"Do they have very different personalities?"Jane Roper
On the one hand, it’s sort of a silly question: why should twins be more likely than any two siblings to have similar personalities? On the other hand, I suppose people wonder if two children who share a womb and are brought up side by side tend to become more like one another. Or, in the case of identical twins, if two kids with the exact same DNA would by extension have the same personality. (I’ve actually heard that identical twins are more likely to have similar temperaments, but I’m sure it’s not always so.)
In any case, the answer to the question as far as my twins go is YES! Clio and Elsa have very different personalities, likes, dislikes, tendencies, etc. They’re delightful in different ways and they act out / misbehave in different ways. They have plenty in common, too. But I’m far more fascinated by what they don’t. Honestly, since having these gals and raising them side by side I’ve become convinced that nature is waaay more influential than nurture when it comes to personality.
I believe my twins, in particular, lend credence to the theory that some people are just naturally dog people. (Not as in they are part dog. As in, they like dogs.)
I’ve never been a dog person. When I was younger, I was a little bit afraid of them. I didn’t like getting jumped up on, and hated getting licked or slobbered on by them. I’m not afraid of dogs anymore, and have learned to grow quite fond of individual ones. I see the appeal. But I’ve never felt drawn toward them the way some people — my husband, for example — are.
Can you tell which of our girls takes after each of us?
These were both taken this past weekend at Alastair’s parents’ house, where we spent Thanksgiving. They have two golden retrievers, one of whom is a little boisterous, but both of whom are really very sweet. Even I like them. Elsa adores them. Treats them like playmates. Seriously, you’d think the girl was a dog herself given how comfortable she is with them.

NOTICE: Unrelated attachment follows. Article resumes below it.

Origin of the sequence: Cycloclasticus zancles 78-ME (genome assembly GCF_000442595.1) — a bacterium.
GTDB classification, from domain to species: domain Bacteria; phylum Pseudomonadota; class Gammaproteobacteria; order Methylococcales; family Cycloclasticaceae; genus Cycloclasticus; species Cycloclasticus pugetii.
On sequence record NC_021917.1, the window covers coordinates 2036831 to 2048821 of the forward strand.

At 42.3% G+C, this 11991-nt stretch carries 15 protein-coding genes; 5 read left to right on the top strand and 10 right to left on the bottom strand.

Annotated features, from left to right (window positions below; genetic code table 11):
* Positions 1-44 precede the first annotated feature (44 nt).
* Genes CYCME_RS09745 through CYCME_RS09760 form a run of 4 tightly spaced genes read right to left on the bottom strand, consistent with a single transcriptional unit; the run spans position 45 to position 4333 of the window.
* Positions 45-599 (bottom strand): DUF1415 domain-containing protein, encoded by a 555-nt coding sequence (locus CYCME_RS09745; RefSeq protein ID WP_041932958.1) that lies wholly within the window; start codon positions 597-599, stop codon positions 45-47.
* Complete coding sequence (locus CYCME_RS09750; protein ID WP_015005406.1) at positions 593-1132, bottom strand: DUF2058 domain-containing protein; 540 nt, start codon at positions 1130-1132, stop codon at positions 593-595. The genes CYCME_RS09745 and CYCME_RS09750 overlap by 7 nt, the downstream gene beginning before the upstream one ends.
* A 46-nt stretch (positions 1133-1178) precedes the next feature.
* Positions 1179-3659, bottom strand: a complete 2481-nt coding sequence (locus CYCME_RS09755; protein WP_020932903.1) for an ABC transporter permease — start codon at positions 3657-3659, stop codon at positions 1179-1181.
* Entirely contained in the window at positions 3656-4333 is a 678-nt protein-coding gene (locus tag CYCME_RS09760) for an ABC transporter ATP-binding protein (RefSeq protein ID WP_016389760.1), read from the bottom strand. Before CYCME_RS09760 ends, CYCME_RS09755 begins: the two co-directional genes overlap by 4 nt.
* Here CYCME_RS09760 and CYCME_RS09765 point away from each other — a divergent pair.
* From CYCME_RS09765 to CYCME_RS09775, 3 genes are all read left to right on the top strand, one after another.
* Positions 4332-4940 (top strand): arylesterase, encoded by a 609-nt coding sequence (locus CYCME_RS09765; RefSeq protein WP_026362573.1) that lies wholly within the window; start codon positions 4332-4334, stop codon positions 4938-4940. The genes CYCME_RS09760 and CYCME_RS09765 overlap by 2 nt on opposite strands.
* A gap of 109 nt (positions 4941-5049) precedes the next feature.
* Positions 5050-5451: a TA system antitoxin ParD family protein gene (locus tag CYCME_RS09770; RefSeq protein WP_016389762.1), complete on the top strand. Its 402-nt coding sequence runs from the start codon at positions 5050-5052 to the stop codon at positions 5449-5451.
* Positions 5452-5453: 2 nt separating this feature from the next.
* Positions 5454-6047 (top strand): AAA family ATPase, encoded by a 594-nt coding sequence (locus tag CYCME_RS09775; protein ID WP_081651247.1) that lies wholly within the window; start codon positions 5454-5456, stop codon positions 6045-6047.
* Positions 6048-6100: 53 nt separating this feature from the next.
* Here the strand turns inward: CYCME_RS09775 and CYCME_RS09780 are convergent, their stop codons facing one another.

Clio, on the other hand, starts yelling “No! No! Go away!” if they get within three yards of her. (In the above picture, she is yelling at the dog to go away and not try to take her toast.)
At one point during our stay, Alastair and his dad were going to take the dogs to a park to run around and I was going to take the girls to a playground to do the same. But Elsa said she’d rather go to the dog park. So the dog people (and dogs) went one way, and the non dog people went the other, and we all had a pretty good time.
As Clio and I walked to the playground I confided that I wasn’t really big on dogs either. “We’ll help each other be brave, OK?” I said. She liked that.
Of course, not all of the differences between the girls’ personalities or preferences are as striking or as perfectly diametrically opposed as this one. But when people ask how the girls are different, their pro/anti dog stance is something I frequently mention, because it is so dramatic. And because the polarizing force of dogs is so widely recognized. (And for the record, I don’t believe in the whole “you’re either a cat or a dog person” paradigm. Elsa and Alastair both like cats and dogs, as do many people, so let’s not go there, OK people?)
What about your kids, twins or otherwise? Or you and your siblings, for that matter? What are the most striking differences between them? And how do they feel about dogs?
Lead photo: Mike Johnson – TheBusyBrain.com